Tuesday, November 17, 2009

Feds' Report Supports Obama's Abstinence Termination

A U.S. Centers for Disease Control and Prevention panel has (surprise!) concluded that abstinence is ineffective, but refuses to substantiate the conclusion with facts.

UPDATE 11/26/09: Still waiting for CDC to disclose data

-- From "Findings inconclusive on teaching abstinence" by Rob Stein, Washington Post Staff Writer 11/7/09

Sex-education programs that encourage teens to delay sexual activity and teach them about contraception cut risky sexual behavior, increase condom use and lower the chances of getting the AIDS virus and other infections, a panel of independent experts concluded in a report released Friday.

But there is insufficient evidence to know whether programs that focus on encouraging teens to remain sexually abstinent until marriage are effective, the panel concluded.

The analysis was conducted by a 19-member team of experts assembled by the federal Centers for Disease Control and Prevention to examine the politically sensitive question.

The findings come as Congress considers whether to approve President Obama's request to discontinue earmarking funding specifically for abstinence programs and instead allocate funding based on whether scientific research supports the approach.

The findings were welcomed by advocates of programs that reduce teen pregnancy and critics of abstinence programs.

Two members of the CDC team issued a dissenting report disputing the findings. They argued, among other things, that the analysis actually shows that comprehensive sexual-education programs in schools do not significantly increase teen condom use, reduce teen pregnancy or sexually transmitted diseases.

"This is an important finding because the school classroom is where most teens receive sex education," said Irene Erickson of the Institute for Research and Evaluation, who issued the dissenting report with Danielle Ruedt of the Georgia Governor's Office of Children and Families. "Furthermore, the data indicated that many types of [comprehensive] programs do not work, even in non-school settings, yet the recommendations do not identify what those are. Unfortunately, the report's conclusion that comprehensive sex-education programs are broadly effective simply ignores these findings. This is misleading to policymakers who are seeking evidence-based programs, especially for schools."

To read the entire article above, CLICK HERE.

From "CDC Task Force Says Sex Ed Better Than Abstinence Ed But Won’t Release Full Data to Public" by Penny Starr, CNSNews Senior Staff Writer, 11/16/09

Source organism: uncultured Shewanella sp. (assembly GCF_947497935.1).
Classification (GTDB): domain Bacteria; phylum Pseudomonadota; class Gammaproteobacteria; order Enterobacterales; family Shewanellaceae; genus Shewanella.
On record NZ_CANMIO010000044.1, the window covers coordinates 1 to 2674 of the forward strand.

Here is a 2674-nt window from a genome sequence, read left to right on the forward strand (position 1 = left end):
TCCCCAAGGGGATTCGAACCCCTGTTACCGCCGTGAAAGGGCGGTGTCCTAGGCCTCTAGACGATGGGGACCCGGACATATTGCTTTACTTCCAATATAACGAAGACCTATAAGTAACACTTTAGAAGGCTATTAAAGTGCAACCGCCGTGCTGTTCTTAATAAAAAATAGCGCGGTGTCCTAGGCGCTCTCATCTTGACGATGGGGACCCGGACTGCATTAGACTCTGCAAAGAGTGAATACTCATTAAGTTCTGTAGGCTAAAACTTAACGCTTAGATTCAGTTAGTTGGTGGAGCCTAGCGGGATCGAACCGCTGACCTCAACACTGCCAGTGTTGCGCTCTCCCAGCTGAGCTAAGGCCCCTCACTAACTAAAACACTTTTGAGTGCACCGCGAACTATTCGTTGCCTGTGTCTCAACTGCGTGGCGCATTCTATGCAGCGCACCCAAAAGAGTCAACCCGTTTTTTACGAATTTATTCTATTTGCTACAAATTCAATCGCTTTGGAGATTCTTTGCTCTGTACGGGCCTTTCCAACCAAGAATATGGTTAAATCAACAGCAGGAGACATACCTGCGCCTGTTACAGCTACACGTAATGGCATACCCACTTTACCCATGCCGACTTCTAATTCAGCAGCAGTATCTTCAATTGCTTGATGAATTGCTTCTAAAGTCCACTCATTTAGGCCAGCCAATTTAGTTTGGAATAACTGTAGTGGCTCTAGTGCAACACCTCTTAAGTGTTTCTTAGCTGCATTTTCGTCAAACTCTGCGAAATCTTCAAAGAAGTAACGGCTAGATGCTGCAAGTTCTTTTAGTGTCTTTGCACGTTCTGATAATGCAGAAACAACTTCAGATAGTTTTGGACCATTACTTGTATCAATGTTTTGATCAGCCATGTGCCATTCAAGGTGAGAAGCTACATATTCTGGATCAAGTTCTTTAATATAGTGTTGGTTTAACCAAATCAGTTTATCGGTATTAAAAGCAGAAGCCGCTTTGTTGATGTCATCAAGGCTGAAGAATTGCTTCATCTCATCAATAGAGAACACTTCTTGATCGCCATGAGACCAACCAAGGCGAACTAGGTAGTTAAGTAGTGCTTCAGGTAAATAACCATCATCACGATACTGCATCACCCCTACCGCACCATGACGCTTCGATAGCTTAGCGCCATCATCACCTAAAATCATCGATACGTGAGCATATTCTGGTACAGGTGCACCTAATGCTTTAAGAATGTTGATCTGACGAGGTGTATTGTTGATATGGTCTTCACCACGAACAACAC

The 15-member Task Force on Community Preventive Services and four other experts made up the team, which analyzed dozens of studies of sex education programs conducted between 1980 and 2007.

A list of the studies is available on the Community Guide portion of the CDC Web site, but the task force’s analysis of the studies is not.

Lack of access to that analysis, critics say, prevents an open review of data they contend shows that abstinence programs were underrepresented in the studies used and that using comprehensive sex education programs in school settings did not reduce teen pregnancy, STDs, or increase the use of condoms.

“The Task Force has made public its recommendation statements without also making available to the public the full set of study findings upon which the recommendations are based – both supporting and otherwise,” Irene Ericksen, a member of the review team and researcher with the Institute for Research and Evaluation, said about the recommendations.

“This prevents the public from scrutinizing the body of evidence underlying the CDC Task Force Recommendations in the same time frame in which the CDC recommendations will influence the decisions of policymakers and public health professionals,” she said.

Danielle Ruedt, the public health program coordinator for the Georgia governor’s Office of Children and Families and a member of the task force, said that when used in school settings, the data do not support the task force’s sweeping recommendations.

To read the entire article above, CLICK HERE.